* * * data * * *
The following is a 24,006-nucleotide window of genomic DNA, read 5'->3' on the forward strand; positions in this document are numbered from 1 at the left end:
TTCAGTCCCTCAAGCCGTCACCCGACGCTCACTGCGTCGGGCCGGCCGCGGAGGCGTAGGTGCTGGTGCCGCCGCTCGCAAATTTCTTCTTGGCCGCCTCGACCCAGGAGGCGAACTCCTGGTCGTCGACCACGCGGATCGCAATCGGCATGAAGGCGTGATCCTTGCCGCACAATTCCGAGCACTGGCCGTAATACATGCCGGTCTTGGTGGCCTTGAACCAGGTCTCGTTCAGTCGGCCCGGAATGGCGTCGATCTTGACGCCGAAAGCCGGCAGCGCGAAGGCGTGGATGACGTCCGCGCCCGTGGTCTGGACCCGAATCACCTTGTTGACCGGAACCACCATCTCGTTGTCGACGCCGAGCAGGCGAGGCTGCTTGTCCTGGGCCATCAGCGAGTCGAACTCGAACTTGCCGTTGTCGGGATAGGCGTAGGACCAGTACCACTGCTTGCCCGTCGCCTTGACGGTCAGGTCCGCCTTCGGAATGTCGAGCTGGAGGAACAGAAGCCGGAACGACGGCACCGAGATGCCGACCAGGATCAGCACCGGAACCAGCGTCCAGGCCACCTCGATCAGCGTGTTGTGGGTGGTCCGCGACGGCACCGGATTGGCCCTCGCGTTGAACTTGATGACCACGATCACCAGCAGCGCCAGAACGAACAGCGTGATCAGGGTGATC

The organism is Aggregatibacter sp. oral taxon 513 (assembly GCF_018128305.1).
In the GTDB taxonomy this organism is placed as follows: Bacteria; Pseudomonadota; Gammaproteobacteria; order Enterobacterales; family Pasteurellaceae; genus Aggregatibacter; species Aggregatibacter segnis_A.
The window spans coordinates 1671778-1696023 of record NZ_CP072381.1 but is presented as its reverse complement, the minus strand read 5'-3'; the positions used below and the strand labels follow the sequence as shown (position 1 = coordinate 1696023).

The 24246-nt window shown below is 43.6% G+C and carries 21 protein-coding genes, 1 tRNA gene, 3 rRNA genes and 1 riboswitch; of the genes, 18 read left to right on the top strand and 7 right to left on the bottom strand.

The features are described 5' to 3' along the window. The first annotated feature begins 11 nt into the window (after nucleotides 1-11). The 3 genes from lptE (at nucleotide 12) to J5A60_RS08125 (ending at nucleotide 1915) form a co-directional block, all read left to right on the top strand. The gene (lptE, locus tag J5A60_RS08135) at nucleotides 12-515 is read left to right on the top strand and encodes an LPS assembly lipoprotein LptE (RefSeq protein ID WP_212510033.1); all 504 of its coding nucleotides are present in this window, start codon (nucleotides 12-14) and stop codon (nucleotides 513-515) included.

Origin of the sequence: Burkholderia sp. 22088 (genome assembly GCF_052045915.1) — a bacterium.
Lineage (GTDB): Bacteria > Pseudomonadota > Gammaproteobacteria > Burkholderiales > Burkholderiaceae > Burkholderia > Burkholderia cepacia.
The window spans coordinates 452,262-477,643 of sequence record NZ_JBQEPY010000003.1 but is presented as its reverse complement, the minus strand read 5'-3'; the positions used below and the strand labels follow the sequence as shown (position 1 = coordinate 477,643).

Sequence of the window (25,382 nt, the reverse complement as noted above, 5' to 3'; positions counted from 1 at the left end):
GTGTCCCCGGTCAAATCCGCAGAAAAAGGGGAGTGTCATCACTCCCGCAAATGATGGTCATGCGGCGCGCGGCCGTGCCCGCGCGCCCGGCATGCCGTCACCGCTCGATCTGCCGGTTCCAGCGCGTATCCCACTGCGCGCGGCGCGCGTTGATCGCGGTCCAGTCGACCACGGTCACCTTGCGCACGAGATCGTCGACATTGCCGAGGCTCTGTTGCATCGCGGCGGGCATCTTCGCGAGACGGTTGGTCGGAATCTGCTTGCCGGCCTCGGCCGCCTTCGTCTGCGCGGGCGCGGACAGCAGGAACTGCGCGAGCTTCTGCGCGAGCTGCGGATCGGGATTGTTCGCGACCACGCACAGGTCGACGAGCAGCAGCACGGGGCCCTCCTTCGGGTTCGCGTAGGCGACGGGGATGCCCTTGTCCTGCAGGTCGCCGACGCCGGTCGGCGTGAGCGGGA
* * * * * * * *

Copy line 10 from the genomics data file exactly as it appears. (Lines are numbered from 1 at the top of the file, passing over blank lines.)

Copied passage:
The window spans coordinates 452,262-477,643 of sequence record NZ_JBQEPY010000003.1 but is presented as its reverse complement, the minus strand read 5'-3'; the positions used below and the strand labels follow the sequence as shown (position 1 = coordinate 477,643).